$30 Billion Olympics

Controversies over the 2020 Tokyo Olympic Games continue to boil over in the Tokyo metropolitan government. Estimates for the cost of hosting the Games have increased to 3 trillion yen ($30 billion), or more than four times the amount proposed when the Japanese capital put in its winning bid.  

Photo: AP Photo / Shizuo Kambayashi
Cars drive past the site of the new national stadium, which will host the opening and closing ceremonies and track and field of the 2020 Tokyo Olympics, in Tokyo  Oct. 2. 

A task force of the metropolitan government has proposed scrapping three venues that were to be newly built for the games: swimming, volleyball, and rowing and canoeing. Since there are no facilities in Tokyo Bay for boating, the rowing and canoeing events would be moved to Miyagi Prefecture, about 250 miles north of the city, where there is a fully functional boat park.

Swimming competitions would be at the existing Tokyo Tatsumi International Swimming Center, which would need to be refurbished. As for volleyball, another facility has been chosen but it, too, would need to be renovated. Nevertheless, the costs of improvement would save the city hundreds of millions of yen compared to building new facilities.

A member of the task force told media that when the original plans were made, no consideration was given as to how these three new venues would be used after the Olympics. Predictably, the local organizing committee has protested, saying that the new venues were part of the package accepted by the International Olympic Committee. The organizing committee’s head, former Prime Minister Yoshiro Mori, said during a news conference, “It might be extremely hard to overturn plans that have already been approved” by the IOC. Other members of the organizing committee complained that the task force’s proposals came suddenly. The central government also threw in its 2 cents.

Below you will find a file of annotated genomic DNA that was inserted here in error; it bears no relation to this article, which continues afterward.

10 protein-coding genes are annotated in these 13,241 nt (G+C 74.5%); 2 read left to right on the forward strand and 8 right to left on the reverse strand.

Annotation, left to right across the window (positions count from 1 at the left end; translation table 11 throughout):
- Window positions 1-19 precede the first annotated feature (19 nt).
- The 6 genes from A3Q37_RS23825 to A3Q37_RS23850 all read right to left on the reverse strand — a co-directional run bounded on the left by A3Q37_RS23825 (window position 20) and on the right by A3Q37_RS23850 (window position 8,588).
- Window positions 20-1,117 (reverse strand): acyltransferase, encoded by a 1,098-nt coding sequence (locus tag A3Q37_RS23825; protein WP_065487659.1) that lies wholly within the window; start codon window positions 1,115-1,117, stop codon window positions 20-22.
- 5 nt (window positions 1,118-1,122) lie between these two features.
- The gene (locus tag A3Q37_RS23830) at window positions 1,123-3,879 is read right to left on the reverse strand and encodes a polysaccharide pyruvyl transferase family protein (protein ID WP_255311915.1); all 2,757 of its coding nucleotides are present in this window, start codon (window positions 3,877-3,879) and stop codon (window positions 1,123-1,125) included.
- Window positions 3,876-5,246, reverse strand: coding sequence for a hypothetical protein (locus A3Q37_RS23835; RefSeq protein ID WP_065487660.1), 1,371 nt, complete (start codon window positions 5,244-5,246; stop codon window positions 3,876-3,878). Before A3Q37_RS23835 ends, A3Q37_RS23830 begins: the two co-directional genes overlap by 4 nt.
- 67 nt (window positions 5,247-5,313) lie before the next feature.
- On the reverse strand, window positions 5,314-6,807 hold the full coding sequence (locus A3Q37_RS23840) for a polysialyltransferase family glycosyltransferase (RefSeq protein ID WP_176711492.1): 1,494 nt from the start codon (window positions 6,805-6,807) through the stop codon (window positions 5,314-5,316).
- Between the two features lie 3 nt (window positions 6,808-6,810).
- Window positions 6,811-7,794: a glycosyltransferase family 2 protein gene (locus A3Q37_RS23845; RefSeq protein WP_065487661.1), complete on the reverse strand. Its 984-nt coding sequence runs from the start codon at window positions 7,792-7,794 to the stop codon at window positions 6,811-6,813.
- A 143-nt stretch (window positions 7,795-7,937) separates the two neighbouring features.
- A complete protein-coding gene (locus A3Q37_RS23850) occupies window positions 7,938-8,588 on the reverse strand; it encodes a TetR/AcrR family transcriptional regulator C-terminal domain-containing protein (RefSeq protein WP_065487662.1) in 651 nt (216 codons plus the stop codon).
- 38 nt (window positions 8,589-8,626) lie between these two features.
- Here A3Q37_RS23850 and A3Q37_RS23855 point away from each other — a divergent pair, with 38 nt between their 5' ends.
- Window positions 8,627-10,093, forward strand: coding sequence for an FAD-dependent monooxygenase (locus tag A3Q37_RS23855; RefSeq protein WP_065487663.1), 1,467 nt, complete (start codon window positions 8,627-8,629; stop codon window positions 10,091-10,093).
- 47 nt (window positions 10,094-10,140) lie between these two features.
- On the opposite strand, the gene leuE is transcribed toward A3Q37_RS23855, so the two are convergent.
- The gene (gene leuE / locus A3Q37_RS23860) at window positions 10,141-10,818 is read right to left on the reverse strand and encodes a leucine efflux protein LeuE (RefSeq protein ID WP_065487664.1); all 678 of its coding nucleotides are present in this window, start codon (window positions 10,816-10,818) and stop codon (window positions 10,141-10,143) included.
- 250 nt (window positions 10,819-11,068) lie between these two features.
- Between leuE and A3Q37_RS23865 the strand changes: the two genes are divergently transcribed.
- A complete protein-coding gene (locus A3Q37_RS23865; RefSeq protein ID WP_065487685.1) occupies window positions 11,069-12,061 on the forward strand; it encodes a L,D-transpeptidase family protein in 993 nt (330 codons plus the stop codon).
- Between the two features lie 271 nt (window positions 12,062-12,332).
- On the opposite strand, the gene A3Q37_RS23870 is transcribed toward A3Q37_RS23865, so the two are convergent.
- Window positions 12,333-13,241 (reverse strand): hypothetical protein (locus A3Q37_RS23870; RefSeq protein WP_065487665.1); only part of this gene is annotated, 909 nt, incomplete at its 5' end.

A representative of the ruling party said that scrapping the existing plans would create problems for the organizations that represent each sport. A representative of an international canoeing association has already protested the proposed move to Miyagi. Some reporters are saying that the task force may have been emboldened by the recent election of Yuriko Koike as governor of Tokyo. Koike has made it her mission to reign in the costs of the Olympics, which have ballooned mainly due to skyrocketing construction costs related to a shortage of materials and labor.

Construction of the new national stadium, whose original design was canceled last year, hasn’t even started yet. The IOC has, indeed, expressed concern over the turn of events, though it should be noted that in the original bid 85 percent of the venues were to be located within a distance of 8 kilometers from the main stadium. That plan was abandoned almost as soon as Tokyo won the right to host the Games. Moreover, the IOC charter mandates that existing facilities should be used instead of building new ones, though the complaint they have about the cancellation of venues is that, in at least two cases, the existing venues are deemed not large enough.